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The Pitch Drip Dripped ‘Round the World

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A science experiment 69 years in the making has finally come to a conclusion at Dublin’s Trinity College. Though this may seem like small potatoes compared to the 421-year-old university, scientists are thrilled that the experiment—a test of the viscosity of the plant byproduct pitch—has come to fruition.

Last Thursday, the act of a drip of pitch dripping through a funnel and into a jar below was finally captured on camera, after decades of waiting. The drip in question was said to have formed weeks prior; in April, scientists set up round-the-clock webcam surveillance in order to catch the exact moment in finally fell into the jar.

So, why is this a big deal? Back in 1944, the experiment was started by a colleague of Nobel Prize winner Ernest Walton at the Trinity physics department. His aim was to prove that the black carbonic substance was indeed viscous or flowing (this had long been hypothesized, but there wasn't any actual proof). Over the years, a few drips were said to have fallen into the jar—the last was recorded on November 28, 2000—but the evidence had never before been captured on camera until last week. Based on the results of the experiment, they can now estimate the viscosity of pitch to be two million times that of honey.

Professor Shane Bergin of TCD School of Physics called the long-awaited event “amazing,” saying it summed up why he likes being a scientist—science serving as a catalyst for curiosity. Until its 69-year-old hypothesis was fulfilled, many physicists believed the experiment to be among the oldest active experiments in the world. The title for the world’s longest running experiment is a similar study started in Australia in the 1920s—another jar of pitch, one that has not yet been caught dripping on camera.

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'Lime Disease' Could Give You a Nasty Rash This Summer
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A cold Corona or virgin margarita is best enjoyed by the pool, but watch where you’re squeezing those limes. As Slate illustrates in a new video, there’s a lesser-known “lime disease,” and it can give you a nasty skin rash if you’re not careful.

When lime juice comes into contact with your skin and is then exposed to UV rays, it can cause a chemical reaction that results in phytophotodermatitis. It looks a little like a poison ivy reaction or sun poisoning, and some of the symptoms include redness, blistering, and inflammation. It’s the same reaction caused by a corrosive sap on the giant hogweed, an invasive weed that’s spreading throughout the U.S.

"Lime disease" may sound random, but it’s a lot more common than you might think. Dermatologist Barry D. Goldman tells Slate he sees cases of the skin condition almost daily in the summer. Some people have even reported receiving second-degree burns as a result of the citric acid from lime juice. According to the Mayo Clinic, the chemical that causes phytophotodermatitis can also be found in wild parsnip, wild dill, wild parsley, buttercups, and other citrus fruits.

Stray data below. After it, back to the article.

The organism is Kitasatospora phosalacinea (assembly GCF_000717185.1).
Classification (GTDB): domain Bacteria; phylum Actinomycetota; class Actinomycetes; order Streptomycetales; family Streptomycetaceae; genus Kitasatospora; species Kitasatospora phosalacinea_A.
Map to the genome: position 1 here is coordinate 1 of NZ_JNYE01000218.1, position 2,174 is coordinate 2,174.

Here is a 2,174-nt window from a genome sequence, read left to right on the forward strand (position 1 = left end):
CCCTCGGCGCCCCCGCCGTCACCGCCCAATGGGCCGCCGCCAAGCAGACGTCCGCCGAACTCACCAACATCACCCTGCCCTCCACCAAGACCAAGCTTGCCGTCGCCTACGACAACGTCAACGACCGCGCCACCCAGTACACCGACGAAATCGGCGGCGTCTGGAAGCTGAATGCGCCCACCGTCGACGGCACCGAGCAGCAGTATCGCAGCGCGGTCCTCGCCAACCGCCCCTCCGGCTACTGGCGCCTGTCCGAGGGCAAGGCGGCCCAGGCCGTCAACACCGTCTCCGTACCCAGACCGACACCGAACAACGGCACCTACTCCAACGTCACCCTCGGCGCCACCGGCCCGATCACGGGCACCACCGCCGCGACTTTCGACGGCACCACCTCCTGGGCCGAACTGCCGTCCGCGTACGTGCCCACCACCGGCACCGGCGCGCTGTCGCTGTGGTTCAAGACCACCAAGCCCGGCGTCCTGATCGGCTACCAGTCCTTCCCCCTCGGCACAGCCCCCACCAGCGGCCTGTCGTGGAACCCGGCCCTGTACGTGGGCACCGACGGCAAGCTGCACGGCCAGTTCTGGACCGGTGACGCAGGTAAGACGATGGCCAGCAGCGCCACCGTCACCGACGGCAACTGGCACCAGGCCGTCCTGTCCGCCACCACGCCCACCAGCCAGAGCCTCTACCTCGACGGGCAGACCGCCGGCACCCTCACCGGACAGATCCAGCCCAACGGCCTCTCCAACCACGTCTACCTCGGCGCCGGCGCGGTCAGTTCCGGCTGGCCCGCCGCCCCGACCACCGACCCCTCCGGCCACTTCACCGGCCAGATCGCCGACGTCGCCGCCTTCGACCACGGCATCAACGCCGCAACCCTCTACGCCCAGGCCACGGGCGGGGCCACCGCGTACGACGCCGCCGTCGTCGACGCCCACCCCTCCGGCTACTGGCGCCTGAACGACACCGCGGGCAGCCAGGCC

To play it safe, keep your limes confined to the great indoors or wash your hands with soap after handling the fruit. You can learn more about phytophotodermatitis by checking out Slate’s video below.

[h/t Slate]

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Why Eating From a Smaller Plate Might Not Be an Effective Dieting Trick 
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It might be time to rewrite the diet books. Israeli psychologists have cast doubt on the widespread belief that eating from smaller plates helps you control food portions and feel fuller, Scientific American reports.

Past studies have shown that this mind trick, called the Delboeuf illusion, influences the amount of food that people eat. In one 2012 study, participants who were given larger bowls ended up eating more soup overall than those given smaller bowls.

However, researchers from Ben-Gurion University in Negev, Israel, concluded in a study published in the journal Appetite that the effectiveness of the illusion depends on how empty your stomach is. The team of scientists studied two groups of participants: one that ate three hours before the experiment, and another that ate one hour prior. When participants were shown images of pizzas on serving trays of varying sizes, the group that hadn’t eaten in several hours was more accurate in assessing the size of pizzas. In other words, the hungrier they were, the less likely they were to be fooled by the different trays.

However, both groups were equally tricked by the illusion when they were asked to estimate the size of non-food objects, such as black circles inside of white circles and hubcaps within tires. Researchers say this demonstrates that motivational factors, like appetite, affects how we perceive food. The findings also dovetail with the results of an earlier study, which concluded that overweight people are less likely to fall for the illusion than people of a normal weight.

So go ahead and get a large plate every now and then. At the very least, it may save you a second trip to the buffet table.

[h/t Scientific American]

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